by: Ilya Vedrashko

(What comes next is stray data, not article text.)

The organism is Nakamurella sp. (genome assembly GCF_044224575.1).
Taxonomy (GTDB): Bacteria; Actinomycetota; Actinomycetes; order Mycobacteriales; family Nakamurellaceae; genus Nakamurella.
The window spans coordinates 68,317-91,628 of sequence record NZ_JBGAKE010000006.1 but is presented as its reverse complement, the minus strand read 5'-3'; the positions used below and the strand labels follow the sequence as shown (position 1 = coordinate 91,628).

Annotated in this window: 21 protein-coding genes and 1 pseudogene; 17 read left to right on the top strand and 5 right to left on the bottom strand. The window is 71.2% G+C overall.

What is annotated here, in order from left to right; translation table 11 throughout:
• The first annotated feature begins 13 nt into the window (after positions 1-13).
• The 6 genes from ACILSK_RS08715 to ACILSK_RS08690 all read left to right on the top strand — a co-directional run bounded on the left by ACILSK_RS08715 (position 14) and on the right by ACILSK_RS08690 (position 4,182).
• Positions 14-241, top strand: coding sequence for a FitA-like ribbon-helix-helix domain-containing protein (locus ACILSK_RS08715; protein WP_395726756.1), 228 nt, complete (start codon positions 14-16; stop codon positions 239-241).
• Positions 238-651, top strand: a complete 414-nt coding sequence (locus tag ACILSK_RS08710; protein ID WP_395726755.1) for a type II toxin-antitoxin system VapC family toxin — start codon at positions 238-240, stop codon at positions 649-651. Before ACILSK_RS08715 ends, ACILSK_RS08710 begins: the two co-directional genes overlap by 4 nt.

"In the early 1990s people in emerging markets were thrilled to be showered with a confetti of colorful western advertising images. But, in those exhilarating early post-wall years, ads were not immediately recognized as ads by a world that had been visually deprived of commercial aesthetics since the time of Stalin, and thus their function as marketing tools was initially disabled. Western ads were first viewed as symbols of a conquering political and economic system, later utilized as tools, and eventually found their place as signifiers within a pre-existing cultural context. These misinterpretations of post-Cold War western advertising images had at least two causes: a lack of disposable capital in post-Soviet Eastern Europe and the inability of western corporations to imagine the dynamics of a non-consumerist society as they launched their first global marketing plans in this new territory."